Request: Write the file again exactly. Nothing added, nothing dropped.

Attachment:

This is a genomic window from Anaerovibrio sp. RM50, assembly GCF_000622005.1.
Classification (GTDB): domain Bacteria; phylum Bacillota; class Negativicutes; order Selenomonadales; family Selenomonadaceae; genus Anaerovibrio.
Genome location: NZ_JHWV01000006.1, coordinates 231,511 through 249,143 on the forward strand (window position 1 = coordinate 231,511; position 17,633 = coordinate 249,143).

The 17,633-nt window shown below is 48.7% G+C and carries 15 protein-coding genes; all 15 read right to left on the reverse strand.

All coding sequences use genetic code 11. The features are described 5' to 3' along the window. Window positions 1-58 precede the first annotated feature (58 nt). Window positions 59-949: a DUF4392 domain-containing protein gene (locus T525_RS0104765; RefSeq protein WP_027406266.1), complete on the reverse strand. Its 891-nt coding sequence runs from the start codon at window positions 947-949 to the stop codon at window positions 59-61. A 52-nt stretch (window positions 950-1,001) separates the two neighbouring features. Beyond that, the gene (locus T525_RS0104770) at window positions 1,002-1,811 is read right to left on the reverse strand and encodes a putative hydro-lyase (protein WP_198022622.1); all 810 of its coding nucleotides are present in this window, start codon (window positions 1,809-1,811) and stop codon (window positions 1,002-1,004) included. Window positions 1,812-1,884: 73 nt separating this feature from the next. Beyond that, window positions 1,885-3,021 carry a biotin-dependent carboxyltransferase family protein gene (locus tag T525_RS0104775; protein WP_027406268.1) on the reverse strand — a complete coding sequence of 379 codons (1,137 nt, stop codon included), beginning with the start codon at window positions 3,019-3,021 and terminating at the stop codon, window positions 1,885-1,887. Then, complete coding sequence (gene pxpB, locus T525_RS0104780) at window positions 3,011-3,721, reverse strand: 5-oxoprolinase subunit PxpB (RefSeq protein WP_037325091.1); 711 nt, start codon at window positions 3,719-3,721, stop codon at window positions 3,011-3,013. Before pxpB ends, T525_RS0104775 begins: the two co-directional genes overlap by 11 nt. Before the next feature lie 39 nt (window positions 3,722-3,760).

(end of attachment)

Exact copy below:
This is a genomic window from Anaerovibrio sp. RM50, assembly GCF_000622005.1.
Classification (GTDB): domain Bacteria; phylum Bacillota; class Negativicutes; order Selenomonadales; family Selenomonadaceae; genus Anaerovibrio.
Genome location: NZ_JHWV01000006.1, coordinates 231,511 through 249,143 on the forward strand (window position 1 = coordinate 231,511; position 17,633 = coordinate 249,143).

The 17,633-nt window shown below is 48.7% G+C and carries 15 protein-coding genes; all 15 read right to left on the reverse strand.

All coding sequences use genetic code 11. The features are described 5' to 3' along the window. Window positions 1-58 precede the first annotated feature (58 nt). Window positions 59-949: a DUF4392 domain-containing protein gene (locus T525_RS0104765; RefSeq protein WP_027406266.1), complete on the reverse strand. Its 891-nt coding sequence runs from the start codon at window positions 947-949 to the stop codon at window positions 59-61. A 52-nt stretch (window positions 950-1,001) separates the two neighbouring features. Beyond that, the gene (locus T525_RS0104770) at window positions 1,002-1,811 is read right to left on the reverse strand and encodes a putative hydro-lyase (protein WP_198022622.1); all 810 of its coding nucleotides are present in this window, start codon (window positions 1,809-1,811) and stop codon (window positions 1,002-1,004) included. Window positions 1,812-1,884: 73 nt separating this feature from the next. Beyond that, window positions 1,885-3,021 carry a biotin-dependent carboxyltransferase family protein gene (locus tag T525_RS0104775; protein WP_027406268.1) on the reverse strand — a complete coding sequence of 379 codons (1,137 nt, stop codon included), beginning with the start codon at window positions 3,019-3,021 and terminating at the stop codon, window positions 1,885-1,887. Then, complete coding sequence (gene pxpB, locus T525_RS0104780) at window positions 3,011-3,721, reverse strand: 5-oxoprolinase subunit PxpB (RefSeq protein WP_037325091.1); 711 nt, start codon at window positions 3,719-3,721, stop codon at window positions 3,011-3,013. Before pxpB ends, T525_RS0104775 begins: the two co-directional genes overlap by 11 nt. Before the next feature lie 39 nt (window positions 3,722-3,760).